FOR IMMEDIATE RELEASE: Wednesday, May 17, 2017 

On-line Publishers, Authors File Suit to Contest Constitutionality Of Ohio Law Criminalizing Expressions Of Protected Political Speech On The Internet


Cleveland, Ohio -- In a federal lawsuit brought by the UCLA School of Law and an Ohio attorney, three Ohio-based Plaintiffs are challenging a recently enacted Ohio law (HB 151) that purports to criminalize constitutionally protected political and other expression on the Internet on First and Fourteenth Amendment grounds.

Raymond V. Vasvari, Jr. of Cleveland has teamed up with Eugene Volokh of the Scott & Cyan Banister First Amendment Clinic UCLA School of Law to represent Tom Zawistowski, on behalf on the The Portage County TEA Party, Inc., Joseph Mismas, on behalf of Plunderbund LLC, and John Michael Spinelli, an freelance author who reports on politics in Ohio and beyond.

The three Plaintiffs and their counsel are suing, in their official capacity, Ohio Attorney General Mike DeWine, Portage County Prosecuting Attorney Victor Vigluicci and Franklin County Prosecuting Attorney Ron O’Brien, to contest the constitutionality only of the prohibitions in HB 151 [O.R.C. § 2917.21(B)(2)], which became effective August 16, 2016.

Filed in The United States District Court for the Northern District of Ohio Eastern Division, the lawsuit does not contest the prohibition in the law on threatening expression, just that part of the law against abusing and harassing speech.

The three Plaintiffs, who routinely engage in constitutionally protected speech that may be considered provocative by some, are concerned with the following clause in HB 151 as it relates to opinions they may express online about politicians and/or elected officials: “ No person shall knowingly post a text or audio statement or an image on an internet web site or web page for the purpose of abusing, threatening or harassing another person.”

In their capacity as authors and publishers who write, or whose members write and disseminate through the Internet, articles and opinion pieces regarding politics generally and Ohio politics specifically, including articles that from time to time include invective, ridicule and strong language intended to mock, lampoon or call into question the actions, motives and public policy positions of various figures – including without limitation politicians, and the incumbents in and contenders for various public offices. Plaintiffs fear these articles and opinions put them at a credible risk of criminal prosecution under Section 2917.21(B)(2) as when they condemn, sharply criticize or mock government officials and other public figures - should police or prosecutors “believe” their posts were written with the purpose of abuse or harassment.

Having been the subject of, and/or witness to, acts of political, financial and personal retribution by politicians, political parties and elected officials simply for disagreeing with the “party line” or taking a public stand against their candidacy or policies, the Plaintiffs have no doubt that the politicians and elected officials will quickly move to abuse the subjective nature of this statute, using the force of law, to “punish” those citizens they view as enemies. Furthermore, the exemption of “media” from this statute is considered by the Plaintiffs to be an outrageous and audacious attempt to place Ohio’s citizens in a second class, a lower class, in regards to their 1st Amendment Rights to free speech and particularly free political speech - which must not be allowed to stand.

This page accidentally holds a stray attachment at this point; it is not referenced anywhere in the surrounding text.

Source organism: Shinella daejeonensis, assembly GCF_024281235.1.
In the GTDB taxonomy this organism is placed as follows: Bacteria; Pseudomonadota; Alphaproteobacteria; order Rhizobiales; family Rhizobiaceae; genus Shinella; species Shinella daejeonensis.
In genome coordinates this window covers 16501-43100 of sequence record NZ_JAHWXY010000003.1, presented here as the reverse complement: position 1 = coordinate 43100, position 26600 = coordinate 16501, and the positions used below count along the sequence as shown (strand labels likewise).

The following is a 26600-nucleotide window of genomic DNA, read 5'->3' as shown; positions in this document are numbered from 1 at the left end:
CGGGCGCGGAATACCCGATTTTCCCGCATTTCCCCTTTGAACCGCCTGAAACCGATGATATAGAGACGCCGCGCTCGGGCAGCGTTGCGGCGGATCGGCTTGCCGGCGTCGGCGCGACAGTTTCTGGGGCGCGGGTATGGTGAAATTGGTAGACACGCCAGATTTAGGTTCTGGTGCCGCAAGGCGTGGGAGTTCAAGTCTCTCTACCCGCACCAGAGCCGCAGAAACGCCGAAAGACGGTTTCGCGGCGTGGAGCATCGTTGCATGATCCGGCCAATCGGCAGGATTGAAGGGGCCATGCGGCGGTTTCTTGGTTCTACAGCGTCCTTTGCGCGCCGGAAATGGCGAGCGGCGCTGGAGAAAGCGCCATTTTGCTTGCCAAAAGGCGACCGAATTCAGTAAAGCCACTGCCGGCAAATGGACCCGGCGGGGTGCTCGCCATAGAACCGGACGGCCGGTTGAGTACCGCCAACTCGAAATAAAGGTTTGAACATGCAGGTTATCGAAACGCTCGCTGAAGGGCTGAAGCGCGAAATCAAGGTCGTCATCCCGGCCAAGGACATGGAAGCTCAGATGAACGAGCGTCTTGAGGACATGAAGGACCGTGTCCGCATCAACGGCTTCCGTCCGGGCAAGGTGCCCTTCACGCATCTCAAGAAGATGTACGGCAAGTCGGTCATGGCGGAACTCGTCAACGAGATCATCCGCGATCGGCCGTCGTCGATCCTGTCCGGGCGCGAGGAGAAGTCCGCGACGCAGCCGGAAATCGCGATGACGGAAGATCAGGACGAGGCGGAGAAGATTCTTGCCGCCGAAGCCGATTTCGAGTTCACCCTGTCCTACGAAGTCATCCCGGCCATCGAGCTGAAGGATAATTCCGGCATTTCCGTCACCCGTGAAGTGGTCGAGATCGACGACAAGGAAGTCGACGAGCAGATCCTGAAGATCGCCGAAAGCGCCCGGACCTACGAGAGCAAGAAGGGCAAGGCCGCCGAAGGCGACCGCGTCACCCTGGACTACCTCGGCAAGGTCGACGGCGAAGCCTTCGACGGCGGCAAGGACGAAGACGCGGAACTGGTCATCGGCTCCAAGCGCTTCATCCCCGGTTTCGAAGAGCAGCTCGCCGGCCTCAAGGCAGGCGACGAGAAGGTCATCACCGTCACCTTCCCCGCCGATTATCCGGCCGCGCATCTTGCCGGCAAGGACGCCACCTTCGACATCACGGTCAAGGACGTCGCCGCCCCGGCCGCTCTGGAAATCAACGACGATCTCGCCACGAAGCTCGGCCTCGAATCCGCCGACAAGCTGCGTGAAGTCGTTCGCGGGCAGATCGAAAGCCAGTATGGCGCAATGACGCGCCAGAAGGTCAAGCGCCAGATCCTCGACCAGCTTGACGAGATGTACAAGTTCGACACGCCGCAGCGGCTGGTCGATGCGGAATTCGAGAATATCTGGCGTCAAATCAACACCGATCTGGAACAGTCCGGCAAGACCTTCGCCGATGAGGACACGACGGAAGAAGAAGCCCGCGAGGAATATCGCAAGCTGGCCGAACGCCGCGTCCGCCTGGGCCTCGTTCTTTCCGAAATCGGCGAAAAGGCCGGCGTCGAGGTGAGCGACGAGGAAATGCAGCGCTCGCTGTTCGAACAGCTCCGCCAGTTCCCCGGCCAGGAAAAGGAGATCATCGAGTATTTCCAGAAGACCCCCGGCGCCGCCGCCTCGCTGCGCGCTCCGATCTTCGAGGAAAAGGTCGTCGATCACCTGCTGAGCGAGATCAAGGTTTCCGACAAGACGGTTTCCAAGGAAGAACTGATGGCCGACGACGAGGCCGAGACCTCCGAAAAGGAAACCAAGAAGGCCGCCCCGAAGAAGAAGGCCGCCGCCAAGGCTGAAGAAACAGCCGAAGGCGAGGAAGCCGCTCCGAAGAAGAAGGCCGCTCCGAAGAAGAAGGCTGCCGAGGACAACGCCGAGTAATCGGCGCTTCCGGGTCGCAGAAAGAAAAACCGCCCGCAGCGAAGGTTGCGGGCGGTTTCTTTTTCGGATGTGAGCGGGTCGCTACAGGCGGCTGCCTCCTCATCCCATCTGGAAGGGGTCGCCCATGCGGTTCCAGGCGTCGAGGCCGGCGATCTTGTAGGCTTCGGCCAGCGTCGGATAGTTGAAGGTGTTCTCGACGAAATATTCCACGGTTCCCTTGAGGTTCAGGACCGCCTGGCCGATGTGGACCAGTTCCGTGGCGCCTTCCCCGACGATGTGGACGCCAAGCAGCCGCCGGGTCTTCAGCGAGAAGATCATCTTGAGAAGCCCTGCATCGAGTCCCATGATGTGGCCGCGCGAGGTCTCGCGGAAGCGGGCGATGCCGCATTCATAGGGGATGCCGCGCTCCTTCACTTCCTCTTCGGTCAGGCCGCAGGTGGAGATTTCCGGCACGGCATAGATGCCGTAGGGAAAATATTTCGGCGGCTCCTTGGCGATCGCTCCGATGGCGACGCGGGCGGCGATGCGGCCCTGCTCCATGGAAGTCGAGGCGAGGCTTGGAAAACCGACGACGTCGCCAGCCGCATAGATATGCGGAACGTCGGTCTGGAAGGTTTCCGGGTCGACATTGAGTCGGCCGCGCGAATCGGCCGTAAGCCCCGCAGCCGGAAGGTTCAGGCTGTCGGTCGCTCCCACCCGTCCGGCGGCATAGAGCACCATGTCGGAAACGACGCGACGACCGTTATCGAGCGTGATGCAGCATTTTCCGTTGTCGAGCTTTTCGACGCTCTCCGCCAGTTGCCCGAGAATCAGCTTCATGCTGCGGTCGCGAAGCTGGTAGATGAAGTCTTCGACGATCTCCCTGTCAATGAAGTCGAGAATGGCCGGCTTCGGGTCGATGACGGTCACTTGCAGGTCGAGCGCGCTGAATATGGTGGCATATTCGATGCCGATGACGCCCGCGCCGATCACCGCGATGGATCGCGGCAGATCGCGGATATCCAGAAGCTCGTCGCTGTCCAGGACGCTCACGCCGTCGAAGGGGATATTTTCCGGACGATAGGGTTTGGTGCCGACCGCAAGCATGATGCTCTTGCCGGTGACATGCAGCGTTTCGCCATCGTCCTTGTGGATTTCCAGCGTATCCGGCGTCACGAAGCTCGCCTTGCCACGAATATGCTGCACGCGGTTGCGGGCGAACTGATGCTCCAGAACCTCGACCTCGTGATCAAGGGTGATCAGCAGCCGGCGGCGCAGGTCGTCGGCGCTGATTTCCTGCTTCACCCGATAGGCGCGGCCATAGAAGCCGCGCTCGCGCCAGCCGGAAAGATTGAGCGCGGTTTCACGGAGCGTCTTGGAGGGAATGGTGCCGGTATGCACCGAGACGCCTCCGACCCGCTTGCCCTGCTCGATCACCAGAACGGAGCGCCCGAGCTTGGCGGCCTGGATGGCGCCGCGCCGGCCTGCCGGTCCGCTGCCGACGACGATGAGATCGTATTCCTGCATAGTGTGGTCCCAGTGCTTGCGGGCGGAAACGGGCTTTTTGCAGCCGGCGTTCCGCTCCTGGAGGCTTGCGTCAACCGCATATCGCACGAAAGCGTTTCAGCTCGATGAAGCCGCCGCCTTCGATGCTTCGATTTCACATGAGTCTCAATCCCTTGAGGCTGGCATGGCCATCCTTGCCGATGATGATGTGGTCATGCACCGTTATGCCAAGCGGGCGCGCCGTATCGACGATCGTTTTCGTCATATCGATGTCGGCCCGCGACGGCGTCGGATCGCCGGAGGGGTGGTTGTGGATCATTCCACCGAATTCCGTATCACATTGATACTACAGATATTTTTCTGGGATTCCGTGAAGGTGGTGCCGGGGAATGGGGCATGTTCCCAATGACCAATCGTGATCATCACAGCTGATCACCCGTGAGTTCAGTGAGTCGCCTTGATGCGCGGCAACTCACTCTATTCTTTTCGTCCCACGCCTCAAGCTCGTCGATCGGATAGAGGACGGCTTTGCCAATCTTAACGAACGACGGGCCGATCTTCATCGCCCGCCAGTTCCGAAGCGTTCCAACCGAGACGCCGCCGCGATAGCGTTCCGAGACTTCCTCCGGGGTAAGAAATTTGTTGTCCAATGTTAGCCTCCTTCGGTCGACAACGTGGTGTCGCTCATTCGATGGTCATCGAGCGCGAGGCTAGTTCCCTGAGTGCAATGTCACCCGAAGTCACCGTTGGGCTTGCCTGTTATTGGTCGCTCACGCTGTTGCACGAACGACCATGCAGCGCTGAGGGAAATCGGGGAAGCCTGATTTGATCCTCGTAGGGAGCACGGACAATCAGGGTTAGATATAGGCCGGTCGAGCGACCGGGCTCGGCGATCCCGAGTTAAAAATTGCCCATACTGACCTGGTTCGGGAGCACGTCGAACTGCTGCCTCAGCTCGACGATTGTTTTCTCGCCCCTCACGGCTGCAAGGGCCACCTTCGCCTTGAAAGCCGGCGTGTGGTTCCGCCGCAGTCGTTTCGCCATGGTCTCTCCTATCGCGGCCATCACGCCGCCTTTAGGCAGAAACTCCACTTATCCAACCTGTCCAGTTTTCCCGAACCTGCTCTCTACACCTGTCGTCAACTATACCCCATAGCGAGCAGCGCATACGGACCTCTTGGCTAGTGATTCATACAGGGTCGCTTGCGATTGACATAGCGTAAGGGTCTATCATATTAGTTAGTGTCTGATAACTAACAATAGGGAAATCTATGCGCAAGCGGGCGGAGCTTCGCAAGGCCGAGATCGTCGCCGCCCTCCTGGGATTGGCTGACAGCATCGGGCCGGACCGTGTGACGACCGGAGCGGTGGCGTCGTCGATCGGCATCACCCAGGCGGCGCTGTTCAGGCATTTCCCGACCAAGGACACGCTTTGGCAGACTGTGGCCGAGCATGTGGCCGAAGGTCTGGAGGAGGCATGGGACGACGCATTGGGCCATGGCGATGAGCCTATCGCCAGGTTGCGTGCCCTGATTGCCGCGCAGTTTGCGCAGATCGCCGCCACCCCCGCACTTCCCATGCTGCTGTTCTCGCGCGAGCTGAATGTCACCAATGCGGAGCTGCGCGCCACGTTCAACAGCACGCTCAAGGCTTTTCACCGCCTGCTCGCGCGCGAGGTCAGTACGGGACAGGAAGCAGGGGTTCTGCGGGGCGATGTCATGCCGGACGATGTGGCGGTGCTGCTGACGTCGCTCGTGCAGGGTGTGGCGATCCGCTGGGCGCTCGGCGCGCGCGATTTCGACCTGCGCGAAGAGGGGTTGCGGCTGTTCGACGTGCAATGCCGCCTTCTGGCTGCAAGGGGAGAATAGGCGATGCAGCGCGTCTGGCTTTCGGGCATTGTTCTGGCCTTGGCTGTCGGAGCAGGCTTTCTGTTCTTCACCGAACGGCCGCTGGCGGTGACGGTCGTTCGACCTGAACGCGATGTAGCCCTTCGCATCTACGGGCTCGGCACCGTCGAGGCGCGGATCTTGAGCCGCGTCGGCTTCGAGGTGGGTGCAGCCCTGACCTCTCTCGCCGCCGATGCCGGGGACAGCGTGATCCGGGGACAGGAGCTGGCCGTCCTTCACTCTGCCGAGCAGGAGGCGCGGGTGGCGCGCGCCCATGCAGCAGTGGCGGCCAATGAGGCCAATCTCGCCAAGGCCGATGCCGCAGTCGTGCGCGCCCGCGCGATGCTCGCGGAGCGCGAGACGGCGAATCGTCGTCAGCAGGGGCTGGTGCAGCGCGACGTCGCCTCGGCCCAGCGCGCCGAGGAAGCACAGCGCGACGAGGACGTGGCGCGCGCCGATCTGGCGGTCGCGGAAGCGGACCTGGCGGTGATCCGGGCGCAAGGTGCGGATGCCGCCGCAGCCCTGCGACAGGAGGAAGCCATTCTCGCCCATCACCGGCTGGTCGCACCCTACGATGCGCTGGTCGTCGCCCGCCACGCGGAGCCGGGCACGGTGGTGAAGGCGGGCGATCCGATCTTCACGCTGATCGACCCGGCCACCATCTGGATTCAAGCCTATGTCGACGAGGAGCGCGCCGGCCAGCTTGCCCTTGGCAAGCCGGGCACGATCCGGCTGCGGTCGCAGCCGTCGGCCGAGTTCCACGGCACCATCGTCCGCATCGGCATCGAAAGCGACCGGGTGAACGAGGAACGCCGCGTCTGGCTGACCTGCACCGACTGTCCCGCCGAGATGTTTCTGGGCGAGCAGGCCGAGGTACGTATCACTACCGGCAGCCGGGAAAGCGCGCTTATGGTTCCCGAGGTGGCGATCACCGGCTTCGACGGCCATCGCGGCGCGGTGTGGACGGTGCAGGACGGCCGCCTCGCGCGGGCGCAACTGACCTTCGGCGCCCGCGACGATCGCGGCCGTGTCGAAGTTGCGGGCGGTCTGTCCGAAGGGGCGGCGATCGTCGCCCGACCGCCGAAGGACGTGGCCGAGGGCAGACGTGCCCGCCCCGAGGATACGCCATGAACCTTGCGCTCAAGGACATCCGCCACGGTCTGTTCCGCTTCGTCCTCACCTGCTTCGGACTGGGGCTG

As enumerated in HB 151, a violation of the statute constitutes a misdemeanor of the first degree upon a first offense, and a felony of the fifth degree upon any subsequent offense. In Ohio, misdemeanors of the first degree are punishable by a fine of up to One Thousand Dollars ($1,000.00) and incarceration of no more than six months. Felonies of the fifth degree are punishable by incarceration of six, seven, eight, nine, ten, eleven or twelve months, and a fine not to exceed Two Thousand Five Hundred Dollars ($2,5000.00).

If Plaintiffs succeed, their prayer is for Section 2917.21(B)(2) to be ruled unconstitutionally overbroad and in violation of the First Amendment to the United States Constitution, as made applicable to the states through the Fourteenth Amendment.

Plaintiff Plunderbund Media L.L.C. is an Ohio corporation with its principal place of business in Columbus, Franklin County, Ohio, that publishes an internet web log under the name of Plunderbund that focuses on Ohio and national politics. Articles are carefully researched and factual and use humor and ridicule to make rhetorical points.

Plaintiff Portage County TEA Party is a not for profit Ohio corporation with members in Portage County, Ohio, who are political activists and commentators and frequently engage in robust online discussion of local, state and national politics.

Plaintiff John Michael Spinelli is currently an author for Plunderbund and publishes articles through the blog which, while factual and carefully researched, also use humor and ridicule to make rhetorical points. Mr. Spinelli has been a journalist and reporter for more than fifteen years and in that time has written thousands of articles about people, politics and government both in Ohio and nationwide.